Monday, August 14, 2006

Ode to Emily Jean

I must confess I don’t take loss well and when my dog Emily, a twelve year old Labrador, had to be put to sleep on Memorial Day, 2006 I was just devastated. Emily, gray fur, bad breath and all was the last remnant of my old life before moving to the Boston area. Basically she was a smoochy, living, breathing piece of what I call home, even after six years of living here.

Truth be told I really didn’t even do much with Emily, she was old and I was wrapped up in getting my dissertation done. The world just kept going and Emily and I fell into a complacent groove. No I don’t by any stretch of the mind mean to say I didn’t love Emily, I very much did, but what I did do was take her for granted.

I never knew until she was gone how much I loved coming home to a happy dog, it made the house seem less empty and my life seem less pointless. I didn’t realize that I would miss all the little things, small things, silly things when you say it out loud – like her tags jingling. That jingle was part of the everyday of my life and suddenly with Emily’s passing there was silence.

I also very much missed the routine and responsibility of a dog. The daily up, out to the yard, have some breakfast, pat the dog kind of thing I did without thought each day. I also used Emily now and again to get me out of things, “oh I have to go home and feed/walk/take care of the dog”. I missed the responsibility of caring for another living being that in return gave me nothing but unconditional love and reverence.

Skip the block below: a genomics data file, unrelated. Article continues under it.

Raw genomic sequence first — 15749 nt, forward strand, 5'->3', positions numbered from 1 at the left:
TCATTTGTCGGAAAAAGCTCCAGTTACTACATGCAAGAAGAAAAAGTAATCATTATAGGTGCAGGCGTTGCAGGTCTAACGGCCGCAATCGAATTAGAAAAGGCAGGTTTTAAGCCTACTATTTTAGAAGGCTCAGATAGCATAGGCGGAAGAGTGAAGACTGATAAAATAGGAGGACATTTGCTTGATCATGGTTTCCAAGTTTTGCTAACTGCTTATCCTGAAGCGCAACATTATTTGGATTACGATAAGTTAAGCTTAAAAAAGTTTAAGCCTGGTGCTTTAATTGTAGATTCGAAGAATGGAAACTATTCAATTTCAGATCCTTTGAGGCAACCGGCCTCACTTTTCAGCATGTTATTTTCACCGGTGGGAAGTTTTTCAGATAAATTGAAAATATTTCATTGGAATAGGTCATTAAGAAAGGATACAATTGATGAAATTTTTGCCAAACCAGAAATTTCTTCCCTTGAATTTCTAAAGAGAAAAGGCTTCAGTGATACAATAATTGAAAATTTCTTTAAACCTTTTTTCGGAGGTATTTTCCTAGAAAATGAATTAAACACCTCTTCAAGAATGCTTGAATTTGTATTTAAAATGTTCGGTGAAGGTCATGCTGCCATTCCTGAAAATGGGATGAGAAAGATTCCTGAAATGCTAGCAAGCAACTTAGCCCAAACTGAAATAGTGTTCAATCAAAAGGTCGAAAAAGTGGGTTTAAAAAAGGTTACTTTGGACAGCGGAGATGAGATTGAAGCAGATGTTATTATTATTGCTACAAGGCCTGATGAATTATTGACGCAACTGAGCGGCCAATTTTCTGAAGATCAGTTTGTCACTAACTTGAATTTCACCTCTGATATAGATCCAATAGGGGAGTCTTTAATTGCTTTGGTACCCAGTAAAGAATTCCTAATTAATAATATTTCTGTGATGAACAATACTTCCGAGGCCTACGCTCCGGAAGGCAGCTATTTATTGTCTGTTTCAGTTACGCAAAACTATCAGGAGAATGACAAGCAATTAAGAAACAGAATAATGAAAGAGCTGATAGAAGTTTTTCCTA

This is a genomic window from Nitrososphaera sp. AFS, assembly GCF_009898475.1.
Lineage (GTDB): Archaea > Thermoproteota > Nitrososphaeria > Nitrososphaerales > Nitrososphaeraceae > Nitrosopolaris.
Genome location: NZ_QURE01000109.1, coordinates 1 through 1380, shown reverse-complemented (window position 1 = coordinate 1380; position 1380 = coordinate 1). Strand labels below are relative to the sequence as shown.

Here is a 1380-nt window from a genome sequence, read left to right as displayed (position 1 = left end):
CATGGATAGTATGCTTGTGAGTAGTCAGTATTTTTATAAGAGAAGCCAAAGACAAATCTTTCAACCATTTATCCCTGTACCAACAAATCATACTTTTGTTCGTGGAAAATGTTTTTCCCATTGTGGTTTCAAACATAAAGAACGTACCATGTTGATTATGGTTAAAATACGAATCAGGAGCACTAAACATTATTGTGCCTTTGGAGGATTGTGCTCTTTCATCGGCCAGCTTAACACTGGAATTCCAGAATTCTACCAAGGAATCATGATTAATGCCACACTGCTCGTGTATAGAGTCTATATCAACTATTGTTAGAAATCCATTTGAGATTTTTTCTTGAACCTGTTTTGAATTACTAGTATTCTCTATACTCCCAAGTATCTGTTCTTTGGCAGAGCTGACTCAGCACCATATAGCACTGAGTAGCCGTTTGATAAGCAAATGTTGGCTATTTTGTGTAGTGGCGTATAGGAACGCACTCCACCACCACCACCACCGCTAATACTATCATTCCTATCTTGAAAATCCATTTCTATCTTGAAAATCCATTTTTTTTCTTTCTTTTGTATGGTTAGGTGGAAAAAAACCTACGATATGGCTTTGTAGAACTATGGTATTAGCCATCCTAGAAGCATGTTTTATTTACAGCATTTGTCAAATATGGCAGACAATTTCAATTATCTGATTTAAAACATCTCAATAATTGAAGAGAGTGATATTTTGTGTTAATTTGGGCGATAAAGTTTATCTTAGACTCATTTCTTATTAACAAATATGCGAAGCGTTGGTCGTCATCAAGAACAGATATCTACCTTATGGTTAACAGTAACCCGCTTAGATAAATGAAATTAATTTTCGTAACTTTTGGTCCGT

This past Friday I finally found a suitable “box” for Emily’s ashes. Emily and I will forever have a deeper bond than any other dog because she was my first. Not my first dog, not by a long shot, but she was the first dog I ever had to put to sleep. All my dogs in the past had died in their sleep or my mom had handled “final arrangements” for. I was there cupping Emily’s beautiful head in my hands as she silently looked at me, closed her eyes and drifted off to her final sleep.

I was so disconsolate about her loss.

They only way I knew to handle it was to start looking for another dog, not a replacement but another dog who needed a good home and a loving mistress to spoil them. At times I wish I had gotten a puppy, nothing is more fun than a Lab fur ball, but then again nothing is more work than an 8-12 week old puppy, and right now I just couldn’t manage that. So I did the right thing and adopted and have since fell hopelessly in love with Dory. It was a rough road to find her – but that is a story for another day.

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